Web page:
Even if he wanted to, Giant Sand’s Howe Gelb couldn’t repeat himself. Just watch him sing sometime; the guy’s got two vocal mics, one distorted, one clean, and he doesn’t make up his mind which one he’ll be singing into until he’s halfway through his line. Tucson (Fire), Gelb’s latest release (credited to Giant Giant Sand), is named after his Arizona hometown. He will also be guest editing magnetmagazine.com all week.
“Time for recording another album, a kind of harvest ritual, but why do it anymore?”
Gelb: The thought made me stop the process this afternoon, even though it was the last day in the studio with way too much to get done to consider pausing. I noticed I’d been coming in later and later for my own session and, in lieu of a therapist, figured I’d waste more time in the studio discussing why we ever even buy albums at all and came up with five reasons … almost.
1. When your favorite songster was finally getting around to releasing something new. The air grew electrical with anticipation because nowhere else could you get the gems but at a music store. But that urge has faded. Why is that ? Do we have enough gems by now? Maybe more then we’ll ever need ?
2. Every now and then an established artist would do something to stir up the dust and the particles would be charged again with anticipation and hearsay, like when Paul Simon had an Afro band; what could that possibly sound like ? Or when Bruce Springsteen made an album at home with a four-track cassette deck, when the why and how of that pleaded for a listen, how can you not dive into that soundscape just to witness? These days everyone has a home recording studio on their lap with way too many tracks to overpopulate, and Africa is really not that far away any more is it ? Is there anything new under the sun to mash up ?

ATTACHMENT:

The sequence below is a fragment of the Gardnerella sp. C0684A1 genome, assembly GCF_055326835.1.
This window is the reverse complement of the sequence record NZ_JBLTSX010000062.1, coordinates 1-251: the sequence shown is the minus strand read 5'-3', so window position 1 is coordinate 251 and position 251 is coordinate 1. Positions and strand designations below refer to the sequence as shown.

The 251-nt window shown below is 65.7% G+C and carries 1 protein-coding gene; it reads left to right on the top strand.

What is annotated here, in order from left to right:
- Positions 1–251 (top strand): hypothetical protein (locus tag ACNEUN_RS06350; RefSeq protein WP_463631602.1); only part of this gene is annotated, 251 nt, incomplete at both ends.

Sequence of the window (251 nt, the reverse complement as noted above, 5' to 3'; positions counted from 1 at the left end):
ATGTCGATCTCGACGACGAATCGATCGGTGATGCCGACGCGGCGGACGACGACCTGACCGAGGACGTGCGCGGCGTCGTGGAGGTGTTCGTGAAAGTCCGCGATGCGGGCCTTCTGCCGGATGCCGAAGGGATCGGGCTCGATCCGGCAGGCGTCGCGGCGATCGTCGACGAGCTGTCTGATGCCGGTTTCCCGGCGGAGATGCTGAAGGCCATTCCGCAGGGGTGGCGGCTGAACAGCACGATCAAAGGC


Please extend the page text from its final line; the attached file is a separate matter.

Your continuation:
3. A new band, with mysterious affiliations and a bizarre mix of styles, well, you just had to check ‘em out and get in on the ground floor of something with such promise. But not so much anymore when they keep churning out “new” only for the uninitiated, and for the lips, well, it’s harder to sing without them I guess.
5. Then to go back to vintage land: remembering and rediscovering the sessions that were good and stayed good with every repetitive listening through the onslaught of years piling up. Those old jazz records still deliver coded information way up here in the future. Seemingly a safe bet those records always will do that, but not on mp3; that’s a heartbreak waiting to give you a headache.
6. Mystery CD. What the hell is this thing? It has been lying around in this box for more than a year—where did it even come from? What’s with that nutty cover art. Hmmm, maybe you decide to throw it on before ya throw it out and then bammo! Chicha Cumbias from Peru circa the ‘60s—how did that happen? Maybe someone collected them all at a small hidden record label in New York City run by a French man they called “Olivier,” and he handed it over to a kid named Brian in a band from Arizona on tour one night for good luck. Ahhh, the serendipitous distribution system still has legs and a lovely ripple effect, too.
Video after the jump.